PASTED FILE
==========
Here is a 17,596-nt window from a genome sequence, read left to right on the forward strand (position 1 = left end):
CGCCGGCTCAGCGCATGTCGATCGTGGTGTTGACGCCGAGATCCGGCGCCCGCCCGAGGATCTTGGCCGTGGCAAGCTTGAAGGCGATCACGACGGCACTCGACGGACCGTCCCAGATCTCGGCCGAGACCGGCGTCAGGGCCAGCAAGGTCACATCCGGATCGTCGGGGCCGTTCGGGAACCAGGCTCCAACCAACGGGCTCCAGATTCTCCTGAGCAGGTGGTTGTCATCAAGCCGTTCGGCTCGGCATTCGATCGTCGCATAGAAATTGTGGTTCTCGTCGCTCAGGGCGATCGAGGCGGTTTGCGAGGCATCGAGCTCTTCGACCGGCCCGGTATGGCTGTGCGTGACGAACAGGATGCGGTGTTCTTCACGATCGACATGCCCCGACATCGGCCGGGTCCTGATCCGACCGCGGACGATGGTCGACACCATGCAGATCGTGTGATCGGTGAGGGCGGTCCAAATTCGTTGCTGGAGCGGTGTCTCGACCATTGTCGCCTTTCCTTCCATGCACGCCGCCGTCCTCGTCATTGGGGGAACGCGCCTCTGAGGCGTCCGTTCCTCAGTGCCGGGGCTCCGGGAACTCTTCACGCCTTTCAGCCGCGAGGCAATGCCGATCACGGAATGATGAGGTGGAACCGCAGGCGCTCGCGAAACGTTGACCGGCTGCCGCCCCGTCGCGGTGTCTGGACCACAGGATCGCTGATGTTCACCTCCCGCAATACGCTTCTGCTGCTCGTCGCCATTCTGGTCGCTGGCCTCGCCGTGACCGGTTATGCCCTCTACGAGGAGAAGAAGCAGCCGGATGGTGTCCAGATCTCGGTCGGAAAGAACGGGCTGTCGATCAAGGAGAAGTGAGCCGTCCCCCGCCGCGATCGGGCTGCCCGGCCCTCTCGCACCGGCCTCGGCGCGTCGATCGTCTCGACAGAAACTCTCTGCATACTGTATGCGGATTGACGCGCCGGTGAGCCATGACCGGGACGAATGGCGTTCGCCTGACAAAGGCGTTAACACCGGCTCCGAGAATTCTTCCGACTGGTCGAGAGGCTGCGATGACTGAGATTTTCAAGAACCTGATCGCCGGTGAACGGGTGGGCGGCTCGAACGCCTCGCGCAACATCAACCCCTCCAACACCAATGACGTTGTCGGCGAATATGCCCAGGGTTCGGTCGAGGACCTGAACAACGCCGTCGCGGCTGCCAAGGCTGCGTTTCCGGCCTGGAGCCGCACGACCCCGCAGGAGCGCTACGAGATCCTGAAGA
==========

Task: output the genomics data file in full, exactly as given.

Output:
Here is a 17,596-nt window from a genome sequence, read left to right on the forward strand (position 1 = left end):
CGCCGGCTCAGCGCATGTCGATCGTGGTGTTGACGCCGAGATCCGGCGCCCGCCCGAGGATCTTGGCCGTGGCAAGCTTGAAGGCGATCACGACGGCACTCGACGGACCGTCCCAGATCTCGGCCGAGACCGGCGTCAGGGCCAGCAAGGTCACATCCGGATCGTCGGGGCCGTTCGGGAACCAGGCTCCAACCAACGGGCTCCAGATTCTCCTGAGCAGGTGGTTGTCATCAAGCCGTTCGGCTCGGCATTCGATCGTCGCATAGAAATTGTGGTTCTCGTCGCTCAGGGCGATCGAGGCGGTTTGCGAGGCATCGAGCTCTTCGACCGGCCCGGTATGGCTGTGCGTGACGAACAGGATGCGGTGTTCTTCACGATCGACATGCCCCGACATCGGCCGGGTCCTGATCCGACCGCGGACGATGGTCGACACCATGCAGATCGTGTGATCGGTGAGGGCGGTCCAAATTCGTTGCTGGAGCGGTGTCTCGACCATTGTCGCCTTTCCTTCCATGCACGCCGCCGTCCTCGTCATTGGGGGAACGCGCCTCTGAGGCGTCCGTTCCTCAGTGCCGGGGCTCCGGGAACTCTTCACGCCTTTCAGCCGCGAGGCAATGCCGATCACGGAATGATGAGGTGGAACCGCAGGCGCTCGCGAAACGTTGACCGGCTGCCGCCCCGTCGCGGTGTCTGGACCACAGGATCGCTGATGTTCACCTCCCGCAATACGCTTCTGCTGCTCGTCGCCATTCTGGTCGCTGGCCTCGCCGTGACCGGTTATGCCCTCTACGAGGAGAAGAAGCAGCCGGATGGTGTCCAGATCTCGGTCGGAAAGAACGGGCTGTCGATCAAGGAGAAGTGAGCCGTCCCCCGCCGCGATCGGGCTGCCCGGCCCTCTCGCACCGGCCTCGGCGCGTCGATCGTCTCGACAGAAACTCTCTGCATACTGTATGCGGATTGACGCGCCGGTGAGCCATGACCGGGACGAATGGCGTTCGCCTGACAAAGGCGTTAACACCGGCTCCGAGAATTCTTCCGACTGGTCGAGAGGCTGCGATGACTGAGATTTTCAAGAACCTGATCGCCGGTGAACGGGTGGGCGGCTCGAACGCCTCGCGCAACATCAACCCCTCCAACACCAATGACGTTGTCGGCGAATATGCCCAGGGTTCGGTCGAGGACCTGAACAACGCCGTCGCGGCTGCCAAGGCTGCGTTTCCGGCCTGGAGCCGCACGACCCCGCAGGAGCGCTACGAGATCCTGAAGA